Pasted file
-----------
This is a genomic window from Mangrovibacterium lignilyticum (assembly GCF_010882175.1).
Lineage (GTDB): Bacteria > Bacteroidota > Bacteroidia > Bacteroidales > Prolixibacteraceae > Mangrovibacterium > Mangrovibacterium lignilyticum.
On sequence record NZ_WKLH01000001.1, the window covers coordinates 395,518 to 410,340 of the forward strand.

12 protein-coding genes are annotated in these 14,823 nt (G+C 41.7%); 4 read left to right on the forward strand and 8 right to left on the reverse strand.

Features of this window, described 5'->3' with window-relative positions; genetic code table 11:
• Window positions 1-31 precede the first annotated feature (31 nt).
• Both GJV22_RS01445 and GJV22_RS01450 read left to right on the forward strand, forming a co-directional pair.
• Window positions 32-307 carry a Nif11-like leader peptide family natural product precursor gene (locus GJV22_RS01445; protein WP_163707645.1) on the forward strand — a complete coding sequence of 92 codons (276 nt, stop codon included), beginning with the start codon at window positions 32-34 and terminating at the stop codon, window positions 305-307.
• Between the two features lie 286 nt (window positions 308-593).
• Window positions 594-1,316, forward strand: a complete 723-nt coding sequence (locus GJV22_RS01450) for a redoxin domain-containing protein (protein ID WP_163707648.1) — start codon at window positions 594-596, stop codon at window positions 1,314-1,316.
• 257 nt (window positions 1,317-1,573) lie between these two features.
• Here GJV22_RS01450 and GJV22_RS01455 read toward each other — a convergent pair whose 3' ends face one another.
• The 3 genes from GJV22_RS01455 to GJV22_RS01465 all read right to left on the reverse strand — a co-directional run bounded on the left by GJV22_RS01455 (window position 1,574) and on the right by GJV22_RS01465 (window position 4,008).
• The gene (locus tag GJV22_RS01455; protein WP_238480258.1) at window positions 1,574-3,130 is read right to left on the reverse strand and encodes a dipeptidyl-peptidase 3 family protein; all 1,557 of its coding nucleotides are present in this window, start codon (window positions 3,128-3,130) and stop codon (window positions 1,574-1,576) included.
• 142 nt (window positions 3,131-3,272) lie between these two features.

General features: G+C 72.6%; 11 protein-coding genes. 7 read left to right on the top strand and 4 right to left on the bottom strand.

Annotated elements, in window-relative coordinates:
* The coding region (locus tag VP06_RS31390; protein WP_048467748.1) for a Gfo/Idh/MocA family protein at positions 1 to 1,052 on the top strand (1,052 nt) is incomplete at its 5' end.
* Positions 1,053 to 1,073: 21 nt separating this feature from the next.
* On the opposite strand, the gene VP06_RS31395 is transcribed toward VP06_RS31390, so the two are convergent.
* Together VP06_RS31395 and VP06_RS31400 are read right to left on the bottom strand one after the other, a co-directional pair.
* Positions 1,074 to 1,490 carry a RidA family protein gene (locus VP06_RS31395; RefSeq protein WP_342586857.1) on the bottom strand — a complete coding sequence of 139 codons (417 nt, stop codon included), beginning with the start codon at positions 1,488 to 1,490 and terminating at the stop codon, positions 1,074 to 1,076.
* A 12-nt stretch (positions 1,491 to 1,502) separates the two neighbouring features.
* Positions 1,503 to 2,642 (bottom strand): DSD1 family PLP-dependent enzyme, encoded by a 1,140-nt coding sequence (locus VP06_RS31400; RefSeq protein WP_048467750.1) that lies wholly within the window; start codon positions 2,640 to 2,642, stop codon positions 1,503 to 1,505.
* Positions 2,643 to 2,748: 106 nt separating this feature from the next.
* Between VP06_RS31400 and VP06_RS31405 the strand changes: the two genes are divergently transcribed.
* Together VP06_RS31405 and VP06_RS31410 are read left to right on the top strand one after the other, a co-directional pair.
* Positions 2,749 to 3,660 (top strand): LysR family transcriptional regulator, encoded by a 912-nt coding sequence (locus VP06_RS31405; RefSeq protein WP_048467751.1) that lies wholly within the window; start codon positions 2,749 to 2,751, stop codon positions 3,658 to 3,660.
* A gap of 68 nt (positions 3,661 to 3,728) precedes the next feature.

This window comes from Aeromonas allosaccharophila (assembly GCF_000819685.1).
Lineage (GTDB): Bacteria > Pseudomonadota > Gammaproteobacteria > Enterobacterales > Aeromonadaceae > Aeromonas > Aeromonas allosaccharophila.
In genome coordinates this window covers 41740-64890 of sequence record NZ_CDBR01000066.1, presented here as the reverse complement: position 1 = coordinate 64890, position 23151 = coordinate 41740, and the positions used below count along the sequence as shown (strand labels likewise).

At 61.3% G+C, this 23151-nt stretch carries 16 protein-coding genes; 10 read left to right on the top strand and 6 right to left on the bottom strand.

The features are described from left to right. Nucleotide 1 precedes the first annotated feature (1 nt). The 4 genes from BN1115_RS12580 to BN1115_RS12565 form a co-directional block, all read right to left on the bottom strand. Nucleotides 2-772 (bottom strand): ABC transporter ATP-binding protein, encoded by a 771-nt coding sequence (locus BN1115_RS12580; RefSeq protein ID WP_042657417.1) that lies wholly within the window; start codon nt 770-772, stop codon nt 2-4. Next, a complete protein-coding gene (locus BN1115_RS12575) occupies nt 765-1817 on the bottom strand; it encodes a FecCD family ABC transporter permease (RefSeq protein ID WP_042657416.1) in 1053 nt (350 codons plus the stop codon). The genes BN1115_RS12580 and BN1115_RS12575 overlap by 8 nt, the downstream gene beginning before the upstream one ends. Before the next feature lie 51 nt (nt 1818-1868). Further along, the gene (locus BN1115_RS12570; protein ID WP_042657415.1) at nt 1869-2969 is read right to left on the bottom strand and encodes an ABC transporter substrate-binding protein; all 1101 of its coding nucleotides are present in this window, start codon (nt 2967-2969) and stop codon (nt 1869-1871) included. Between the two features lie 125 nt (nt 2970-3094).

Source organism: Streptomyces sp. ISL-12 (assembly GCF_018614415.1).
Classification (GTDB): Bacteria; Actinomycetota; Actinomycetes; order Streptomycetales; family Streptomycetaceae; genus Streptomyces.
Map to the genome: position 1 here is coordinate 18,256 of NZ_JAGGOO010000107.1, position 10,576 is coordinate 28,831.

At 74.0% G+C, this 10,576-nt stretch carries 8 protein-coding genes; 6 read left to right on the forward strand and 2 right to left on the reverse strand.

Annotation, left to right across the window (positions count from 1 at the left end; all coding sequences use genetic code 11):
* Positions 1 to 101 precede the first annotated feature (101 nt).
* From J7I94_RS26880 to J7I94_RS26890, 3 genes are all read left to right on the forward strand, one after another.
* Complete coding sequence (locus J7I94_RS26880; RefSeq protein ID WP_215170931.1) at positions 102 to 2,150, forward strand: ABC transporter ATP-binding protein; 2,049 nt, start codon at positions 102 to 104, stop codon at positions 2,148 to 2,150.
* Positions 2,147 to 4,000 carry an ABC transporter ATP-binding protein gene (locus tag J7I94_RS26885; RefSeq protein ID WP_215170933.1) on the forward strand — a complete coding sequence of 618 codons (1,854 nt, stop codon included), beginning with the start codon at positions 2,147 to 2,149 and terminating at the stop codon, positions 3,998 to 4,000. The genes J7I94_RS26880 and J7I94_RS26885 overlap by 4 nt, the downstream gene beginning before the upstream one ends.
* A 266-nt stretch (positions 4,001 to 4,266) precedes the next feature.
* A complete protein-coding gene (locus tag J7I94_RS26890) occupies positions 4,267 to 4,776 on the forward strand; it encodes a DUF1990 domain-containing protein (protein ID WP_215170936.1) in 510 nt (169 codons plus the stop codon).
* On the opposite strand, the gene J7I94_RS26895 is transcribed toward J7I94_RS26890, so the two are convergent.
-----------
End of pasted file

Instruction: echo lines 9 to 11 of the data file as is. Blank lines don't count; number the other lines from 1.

• Between the two features lie 286 nt (window positions 308-593).
• Window positions 594-1,316, forward strand: a complete 723-nt coding sequence (locus GJV22_RS01450) for a redoxin domain-containing protein (protein ID WP_163707648.1) — start codon at window positions 594-596, stop codon at window positions 1,314-1,316.
• 257 nt (window positions 1,317-1,573) lie between these two features.